There is also a strong racial component when it comes to judging so-called trashy women. Women of color, particularly black women, have been calling out white people’s double standards for years.

While white women are condemned for being loud or expressing their sexuality, black women are often downright persecuted by everyday people and the media alike and their careers are affected in greater ways.

Nicki Minaj has been attacked constantly throughout her career for her sex positive lyrics, sexy photos and revealing clothing. Minaj openly criticized the media back in 2016 for treating her differently than women such as Kim Kardashian, who has posed in equally revealing pictures but hasn’t caught as much flak for doing so.

While the Kardashians are generally considered trashy, their treatment in the media wildly differs from the treatment of women of color.

Rappers are judged for crude language in their songs all the time, but female rappers of color are burdened by racialized and sexualized comments on top of that and have to keep themselves in check to avoid being called trashy, slutty, bitchy, etc.

The policing of Minaj’s body and sexuality — as well as other black women’s — is nothing new, and the way society views her illustrates how racism and sexism intersect.

More recently, Cardi B has been criticized for being classless even though she is relatively modest. Her strong New York accent, use of slang and overall IDGAF attitude lead keyboard warriors to attack her for being crass and uneducated.

She was a stripper before breaking into the rap scene, but few people know about her past and are only criticizing what they have seen recently — though her past as a stripper would not validate calling her trashy anyway. The vitriol directed at shows how women never even have to remove clothing to be trashy, as there are infinite arbitrary ways to determine if someone fits the definition.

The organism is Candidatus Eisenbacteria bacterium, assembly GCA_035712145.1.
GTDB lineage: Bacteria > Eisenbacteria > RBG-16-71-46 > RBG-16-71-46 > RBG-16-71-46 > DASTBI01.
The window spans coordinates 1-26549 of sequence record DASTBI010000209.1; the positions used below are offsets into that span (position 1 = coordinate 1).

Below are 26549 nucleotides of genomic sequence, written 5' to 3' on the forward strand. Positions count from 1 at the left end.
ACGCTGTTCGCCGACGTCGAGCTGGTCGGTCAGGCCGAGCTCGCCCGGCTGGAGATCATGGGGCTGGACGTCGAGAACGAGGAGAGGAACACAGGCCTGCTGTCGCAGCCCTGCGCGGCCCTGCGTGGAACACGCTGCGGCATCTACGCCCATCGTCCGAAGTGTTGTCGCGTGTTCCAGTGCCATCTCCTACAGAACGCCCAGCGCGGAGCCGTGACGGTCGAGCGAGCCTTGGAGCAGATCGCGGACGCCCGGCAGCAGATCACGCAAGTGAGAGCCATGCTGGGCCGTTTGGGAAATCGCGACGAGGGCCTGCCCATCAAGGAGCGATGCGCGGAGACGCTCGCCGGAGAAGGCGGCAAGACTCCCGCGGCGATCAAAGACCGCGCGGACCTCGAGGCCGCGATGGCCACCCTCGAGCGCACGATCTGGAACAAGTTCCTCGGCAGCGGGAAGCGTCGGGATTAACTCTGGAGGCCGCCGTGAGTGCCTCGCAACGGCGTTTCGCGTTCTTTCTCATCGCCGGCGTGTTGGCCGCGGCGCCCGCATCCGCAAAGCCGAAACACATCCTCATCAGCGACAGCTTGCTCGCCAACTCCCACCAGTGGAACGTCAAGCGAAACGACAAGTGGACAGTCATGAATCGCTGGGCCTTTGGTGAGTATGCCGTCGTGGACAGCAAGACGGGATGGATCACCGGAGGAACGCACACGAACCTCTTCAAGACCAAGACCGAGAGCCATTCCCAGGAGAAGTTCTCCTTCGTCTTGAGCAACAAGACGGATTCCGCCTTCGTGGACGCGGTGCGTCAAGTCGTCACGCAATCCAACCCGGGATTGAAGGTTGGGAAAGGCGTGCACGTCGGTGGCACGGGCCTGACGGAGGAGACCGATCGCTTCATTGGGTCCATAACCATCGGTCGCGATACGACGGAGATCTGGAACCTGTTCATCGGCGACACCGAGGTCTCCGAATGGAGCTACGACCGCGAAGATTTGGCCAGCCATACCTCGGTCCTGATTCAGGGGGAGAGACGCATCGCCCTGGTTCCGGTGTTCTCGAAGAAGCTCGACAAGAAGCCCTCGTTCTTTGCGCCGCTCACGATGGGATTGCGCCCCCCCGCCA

Not only does judging unrefined women border on sexism and racism, it is also downright petty. The criticism is often leveled at strangers, so whoever is giving the criticism is going off of limited information, and famous people such as the aforementioned celebrities bear the brunt of it. There is no good reason to judge anyone for not having class, but judging celebrities looks especially pathetic.

The media doesn’t make life any easier for famous women. Celebrities are already living under a microscope as there is a constant bombardment of questions and picture-taking wherever they go, but the media takes that extra step by becoming even more intrusive when women are the subject of discussion.

The media broadcasts everything women do, and people within the media as well as laypeople dissect every movement, merely looking for a way to tarnish someone’s name.

It’s time to stop judging women for being trashy. Women don’t have to be prim and proper to be respected. Like men, there is a wide range of women’s personalities and one way of living is not inherently better than the other.

So, let women be classless. Let them tell dirty jokes and say off-the-wall things. Let them own their sexuality. They’re loud, they’re proud and they’re here whether you want them to be or not.

Kayla Platoff, Maryville University

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Kayla Platoff

Maryville University